Over the past few weeks, Vladimir Putin has been rapidly mobilizing and deploying Russian troops and weapons along the country’s border with Ukraine. These recent events echo similarities to Russia’s 2014 annexation of Crimea, and begs the question, “Why Ukraine?”
Ukraine has long been a battleground for empires. It’s a legacy that is even engraved in the country’s name itself, with the word “Ukraine” roughly translating to “borderland.”
Ukraine is the second-largest European nation by area after Russia, which means its geography is of the utmost strategic importance. In geopolitical terms, Ukraine is essentially a funnel into Russia’s heartland. Its eastern border with Russia is completely flat, meaning a Western-allied Ukraine could, in Putin’s eyes, become the most strategic launching point for a NATO-led invasion of Russia.
It is no wonder then that Putin’s chief demand towards the West is to block Ukraine from joining NATO, as doing so would prevent the West, his main rival, from being able to deploy weapons right on Russia’s doorstep.
Because of this, most politicians, pundits and reporters have framed this military build-up as a high-stakes negotiation tactic on Putin’s part. He is essentially levying the threat of invasion in order to extract demands from the West.
Although Ukraine’s neutrality regarding NATO is ostensibly Russia’s primary concern, Putin may also be using this as an opportunity to test the resolve and unity of the West.
On Feb. 4, Putin and Chinese president Xi Jinping announced the formation of an alliance between Russia and China, stating their shared goals of ensuring the “redistribution of power” in the international system. Considering Putin’s growing aggression towards Ukraine is occurring simultaneously, his new alliance with China could be emboldening him to test the waters in Eastern Europe.
So far, the West has stood up to Putin’s advances, with many NATO countries — even including some of the smaller Baltic states — supplying Ukraine with much-needed weapons and supplies. Ukrainian members of parliament even showed their thanks by holding up the flags of countries who’ve come to their aid.
However, it’s not the displayed flags that tell the story, but rather the ones that are missing — notably, the tricolors of Germany. As one of the leading economic and political forces in Europe, Germany’s reluctance to support Ukraine has frustrated NATO.
Germany’s meager donations of 5,000 helmets has been decried by the mayor of Kyiv, Ukraine’s capital, as a joke. It pales in comparison to the heavy military donations given by other allies.
What is more troubling is Germany’s extensive energy ties with Russia. Despite recently halting the approval of Nord Stream 2, a recently completed pipeline that will supply Germany with cheap natural gas from Siberia, Germany’s willingness to commit long-term to energy sanctions is still dubious.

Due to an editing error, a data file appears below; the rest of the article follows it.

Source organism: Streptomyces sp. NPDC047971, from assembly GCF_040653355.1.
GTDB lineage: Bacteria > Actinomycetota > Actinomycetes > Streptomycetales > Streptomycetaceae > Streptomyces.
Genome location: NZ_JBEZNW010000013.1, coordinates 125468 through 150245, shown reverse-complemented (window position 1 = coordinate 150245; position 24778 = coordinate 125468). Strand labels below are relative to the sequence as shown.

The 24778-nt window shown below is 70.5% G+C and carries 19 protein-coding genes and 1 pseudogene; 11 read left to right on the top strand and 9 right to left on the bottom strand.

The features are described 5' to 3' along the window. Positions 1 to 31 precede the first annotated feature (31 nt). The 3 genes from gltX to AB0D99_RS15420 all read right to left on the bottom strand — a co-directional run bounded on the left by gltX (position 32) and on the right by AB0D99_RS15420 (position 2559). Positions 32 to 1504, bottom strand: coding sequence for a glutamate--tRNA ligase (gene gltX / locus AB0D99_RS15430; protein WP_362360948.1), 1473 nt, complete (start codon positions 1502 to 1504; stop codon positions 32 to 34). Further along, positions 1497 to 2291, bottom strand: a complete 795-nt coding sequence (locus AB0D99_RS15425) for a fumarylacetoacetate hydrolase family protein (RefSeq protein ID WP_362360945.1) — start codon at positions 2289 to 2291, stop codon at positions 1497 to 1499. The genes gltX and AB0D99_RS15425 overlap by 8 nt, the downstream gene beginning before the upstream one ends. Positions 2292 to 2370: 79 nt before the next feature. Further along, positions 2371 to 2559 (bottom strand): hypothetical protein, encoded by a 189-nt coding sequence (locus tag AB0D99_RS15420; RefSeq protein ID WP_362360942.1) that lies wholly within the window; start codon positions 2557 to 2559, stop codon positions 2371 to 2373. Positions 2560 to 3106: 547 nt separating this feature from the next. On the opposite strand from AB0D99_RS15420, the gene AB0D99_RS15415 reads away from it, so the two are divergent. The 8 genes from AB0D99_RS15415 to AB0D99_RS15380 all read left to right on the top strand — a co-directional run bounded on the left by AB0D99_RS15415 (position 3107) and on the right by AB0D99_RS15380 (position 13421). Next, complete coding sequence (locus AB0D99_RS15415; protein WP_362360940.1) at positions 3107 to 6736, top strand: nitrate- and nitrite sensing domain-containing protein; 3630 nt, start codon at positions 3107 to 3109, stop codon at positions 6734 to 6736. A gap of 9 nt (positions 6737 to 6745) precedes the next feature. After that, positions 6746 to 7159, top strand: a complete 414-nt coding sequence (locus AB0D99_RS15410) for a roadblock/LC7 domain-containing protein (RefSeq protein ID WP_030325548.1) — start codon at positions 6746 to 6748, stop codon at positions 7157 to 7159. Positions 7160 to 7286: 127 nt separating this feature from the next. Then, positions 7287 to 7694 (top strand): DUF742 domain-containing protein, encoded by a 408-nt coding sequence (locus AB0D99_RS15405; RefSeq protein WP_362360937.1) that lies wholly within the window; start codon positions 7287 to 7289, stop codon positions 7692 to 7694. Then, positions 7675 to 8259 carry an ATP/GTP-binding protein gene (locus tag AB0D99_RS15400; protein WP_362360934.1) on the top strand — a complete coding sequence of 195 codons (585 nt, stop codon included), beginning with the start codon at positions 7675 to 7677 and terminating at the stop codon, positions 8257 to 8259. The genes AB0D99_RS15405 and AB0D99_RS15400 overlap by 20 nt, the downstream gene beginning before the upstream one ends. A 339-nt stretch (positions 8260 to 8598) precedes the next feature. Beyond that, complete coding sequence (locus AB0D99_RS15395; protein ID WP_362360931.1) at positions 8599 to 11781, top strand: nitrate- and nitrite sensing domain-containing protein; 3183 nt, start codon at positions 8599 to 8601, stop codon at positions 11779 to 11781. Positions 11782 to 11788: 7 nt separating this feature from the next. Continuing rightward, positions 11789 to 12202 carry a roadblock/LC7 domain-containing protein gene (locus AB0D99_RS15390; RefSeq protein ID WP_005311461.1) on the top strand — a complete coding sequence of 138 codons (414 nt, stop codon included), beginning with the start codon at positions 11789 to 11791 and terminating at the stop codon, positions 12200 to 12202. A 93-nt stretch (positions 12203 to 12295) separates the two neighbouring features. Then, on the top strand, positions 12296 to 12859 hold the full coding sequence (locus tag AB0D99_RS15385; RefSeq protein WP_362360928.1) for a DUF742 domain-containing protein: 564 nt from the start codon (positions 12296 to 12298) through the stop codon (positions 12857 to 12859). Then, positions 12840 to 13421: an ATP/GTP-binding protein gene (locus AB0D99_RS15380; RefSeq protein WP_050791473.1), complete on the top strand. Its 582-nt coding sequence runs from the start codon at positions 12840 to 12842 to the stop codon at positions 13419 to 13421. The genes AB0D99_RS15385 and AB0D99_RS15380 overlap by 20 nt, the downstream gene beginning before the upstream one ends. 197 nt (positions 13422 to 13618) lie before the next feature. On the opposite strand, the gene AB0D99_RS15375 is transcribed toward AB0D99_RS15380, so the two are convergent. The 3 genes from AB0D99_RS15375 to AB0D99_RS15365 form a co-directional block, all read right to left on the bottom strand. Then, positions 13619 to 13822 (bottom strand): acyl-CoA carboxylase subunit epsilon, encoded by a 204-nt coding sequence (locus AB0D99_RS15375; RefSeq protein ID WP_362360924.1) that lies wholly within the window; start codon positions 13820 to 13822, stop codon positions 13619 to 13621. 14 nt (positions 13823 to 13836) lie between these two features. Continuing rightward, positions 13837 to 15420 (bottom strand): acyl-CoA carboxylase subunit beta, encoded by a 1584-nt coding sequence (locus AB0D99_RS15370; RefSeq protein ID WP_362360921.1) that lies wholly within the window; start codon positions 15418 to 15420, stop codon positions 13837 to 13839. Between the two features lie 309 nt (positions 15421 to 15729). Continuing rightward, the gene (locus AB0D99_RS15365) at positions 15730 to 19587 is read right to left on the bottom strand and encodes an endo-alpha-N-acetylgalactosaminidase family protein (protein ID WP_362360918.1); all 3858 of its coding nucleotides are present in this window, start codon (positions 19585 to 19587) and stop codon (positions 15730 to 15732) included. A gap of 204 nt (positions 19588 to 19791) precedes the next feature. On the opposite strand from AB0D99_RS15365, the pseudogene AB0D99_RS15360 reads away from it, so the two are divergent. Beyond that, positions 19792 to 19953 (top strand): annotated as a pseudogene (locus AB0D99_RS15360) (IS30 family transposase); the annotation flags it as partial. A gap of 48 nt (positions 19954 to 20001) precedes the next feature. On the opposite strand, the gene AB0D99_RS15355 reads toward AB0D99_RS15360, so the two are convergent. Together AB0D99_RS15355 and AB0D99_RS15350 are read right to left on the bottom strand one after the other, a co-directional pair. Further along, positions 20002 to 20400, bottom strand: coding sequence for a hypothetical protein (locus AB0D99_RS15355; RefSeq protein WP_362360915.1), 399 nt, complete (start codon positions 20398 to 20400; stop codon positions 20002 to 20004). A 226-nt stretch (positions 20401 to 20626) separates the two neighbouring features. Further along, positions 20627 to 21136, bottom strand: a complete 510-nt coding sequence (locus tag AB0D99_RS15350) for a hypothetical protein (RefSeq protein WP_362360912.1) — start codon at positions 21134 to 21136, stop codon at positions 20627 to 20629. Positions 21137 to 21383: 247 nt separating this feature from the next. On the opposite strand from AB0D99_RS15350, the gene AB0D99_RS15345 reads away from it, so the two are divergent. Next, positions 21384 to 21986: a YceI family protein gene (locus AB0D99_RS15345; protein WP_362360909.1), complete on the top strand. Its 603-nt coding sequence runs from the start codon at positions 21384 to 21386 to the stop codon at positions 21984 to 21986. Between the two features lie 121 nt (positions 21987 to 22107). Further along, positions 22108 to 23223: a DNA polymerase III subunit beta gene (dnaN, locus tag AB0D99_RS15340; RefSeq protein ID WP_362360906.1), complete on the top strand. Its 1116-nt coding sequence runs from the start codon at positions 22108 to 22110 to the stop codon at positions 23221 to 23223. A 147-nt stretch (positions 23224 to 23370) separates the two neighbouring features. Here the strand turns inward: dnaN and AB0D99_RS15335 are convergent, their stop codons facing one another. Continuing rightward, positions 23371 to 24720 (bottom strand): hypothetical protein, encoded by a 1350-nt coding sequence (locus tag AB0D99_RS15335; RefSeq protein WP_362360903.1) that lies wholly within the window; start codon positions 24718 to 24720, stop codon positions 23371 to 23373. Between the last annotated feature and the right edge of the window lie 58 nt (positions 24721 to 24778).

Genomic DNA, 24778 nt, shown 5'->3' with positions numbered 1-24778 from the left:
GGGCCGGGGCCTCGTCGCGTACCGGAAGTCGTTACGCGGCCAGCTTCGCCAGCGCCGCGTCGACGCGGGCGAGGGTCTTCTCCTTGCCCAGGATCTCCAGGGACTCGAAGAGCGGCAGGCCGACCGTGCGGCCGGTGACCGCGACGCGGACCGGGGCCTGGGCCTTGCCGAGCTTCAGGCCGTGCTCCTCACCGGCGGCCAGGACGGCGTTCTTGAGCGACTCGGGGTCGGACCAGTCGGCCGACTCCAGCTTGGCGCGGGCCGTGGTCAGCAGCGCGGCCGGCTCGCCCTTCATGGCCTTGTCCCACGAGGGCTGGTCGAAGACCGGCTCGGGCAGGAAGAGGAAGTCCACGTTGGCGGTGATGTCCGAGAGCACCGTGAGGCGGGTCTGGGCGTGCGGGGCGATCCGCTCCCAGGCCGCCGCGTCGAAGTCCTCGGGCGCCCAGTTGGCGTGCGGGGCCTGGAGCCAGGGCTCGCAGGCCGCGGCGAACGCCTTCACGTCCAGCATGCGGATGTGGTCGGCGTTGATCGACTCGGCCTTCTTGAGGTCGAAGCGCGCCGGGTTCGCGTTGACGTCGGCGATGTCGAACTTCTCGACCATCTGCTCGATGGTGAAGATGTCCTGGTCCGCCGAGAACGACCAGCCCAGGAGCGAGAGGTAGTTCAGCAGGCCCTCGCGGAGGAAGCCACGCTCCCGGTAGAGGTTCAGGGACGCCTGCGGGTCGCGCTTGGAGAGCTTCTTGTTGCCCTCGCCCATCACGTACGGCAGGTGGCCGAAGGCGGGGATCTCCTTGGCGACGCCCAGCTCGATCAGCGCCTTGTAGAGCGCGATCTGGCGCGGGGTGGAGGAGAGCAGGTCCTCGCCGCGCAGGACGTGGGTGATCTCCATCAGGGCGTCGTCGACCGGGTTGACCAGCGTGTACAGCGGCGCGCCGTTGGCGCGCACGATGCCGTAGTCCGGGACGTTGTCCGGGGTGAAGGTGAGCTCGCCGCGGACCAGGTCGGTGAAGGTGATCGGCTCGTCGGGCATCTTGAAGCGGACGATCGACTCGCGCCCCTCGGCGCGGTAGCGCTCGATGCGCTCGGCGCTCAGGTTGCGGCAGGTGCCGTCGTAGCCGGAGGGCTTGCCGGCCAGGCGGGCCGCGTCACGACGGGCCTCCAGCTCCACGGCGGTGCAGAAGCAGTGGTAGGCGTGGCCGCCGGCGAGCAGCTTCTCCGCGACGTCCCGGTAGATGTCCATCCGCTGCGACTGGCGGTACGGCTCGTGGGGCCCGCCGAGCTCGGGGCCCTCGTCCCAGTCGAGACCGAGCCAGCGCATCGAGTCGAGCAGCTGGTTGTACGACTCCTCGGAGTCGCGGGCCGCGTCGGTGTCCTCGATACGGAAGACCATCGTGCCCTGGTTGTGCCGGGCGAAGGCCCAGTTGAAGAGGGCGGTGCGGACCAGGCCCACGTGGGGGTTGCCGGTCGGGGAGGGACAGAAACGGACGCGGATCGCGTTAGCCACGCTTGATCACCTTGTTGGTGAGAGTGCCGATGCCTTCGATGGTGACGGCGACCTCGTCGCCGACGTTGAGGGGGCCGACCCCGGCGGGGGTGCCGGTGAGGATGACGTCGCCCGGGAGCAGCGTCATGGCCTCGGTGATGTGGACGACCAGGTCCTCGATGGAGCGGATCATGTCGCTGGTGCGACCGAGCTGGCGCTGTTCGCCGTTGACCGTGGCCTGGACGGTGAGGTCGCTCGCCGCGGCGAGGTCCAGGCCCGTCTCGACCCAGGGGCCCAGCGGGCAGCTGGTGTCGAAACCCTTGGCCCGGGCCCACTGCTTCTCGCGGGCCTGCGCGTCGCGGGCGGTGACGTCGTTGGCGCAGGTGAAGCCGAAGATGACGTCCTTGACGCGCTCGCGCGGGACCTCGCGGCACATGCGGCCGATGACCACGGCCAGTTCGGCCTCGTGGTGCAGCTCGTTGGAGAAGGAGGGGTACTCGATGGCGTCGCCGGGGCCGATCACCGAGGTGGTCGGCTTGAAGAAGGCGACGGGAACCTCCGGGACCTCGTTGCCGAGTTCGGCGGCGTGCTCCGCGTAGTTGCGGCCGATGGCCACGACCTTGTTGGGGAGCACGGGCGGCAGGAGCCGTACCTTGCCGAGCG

Natural gas has long been seen as a transitionary energy resource in the shift toward renewables. This is because immediately replacing coal and oil with renewables in their current state is unfeasible, and natural gas provides a lower emission alternative to buttress energy supplies while renewable infrastructure is being developed.
Given Germany’s commitment to its 2045 energy goals, it’s already decommissioned half of the nation’s nuclear power plants, and plans on closing the other half soon, as they prepare to undergo their energy transition. Combined with soaring natural gas prices and lackluster military aid, this seems to indicate a heavy reluctance to part with Russian energy supplies.
This may prove problematic in the future, as the United States has been relying on economic sanctions to deter and weaken a potential military invasion. Though, with Germany’s commitment level unclear, there are doubts as to how crippling these hypothetical sanctions could really be.
Germany’s reluctance seems to confirm Washington’s fears that Russia’s energy ties with Europe may drive a wedge in NATO. Though we are a long way from seeing the full implications of this energy conundrum, it may be a sign that energy concerns will be front and center in the West’s strategy against Russia.
Given the current state of global energy supply, this isn’t a hard conclusion to come to. What is ironic is that after almost a century of Western political cooperation, the very principles of economic interdependence that created the cohesive Western system have now become its main stumbling block.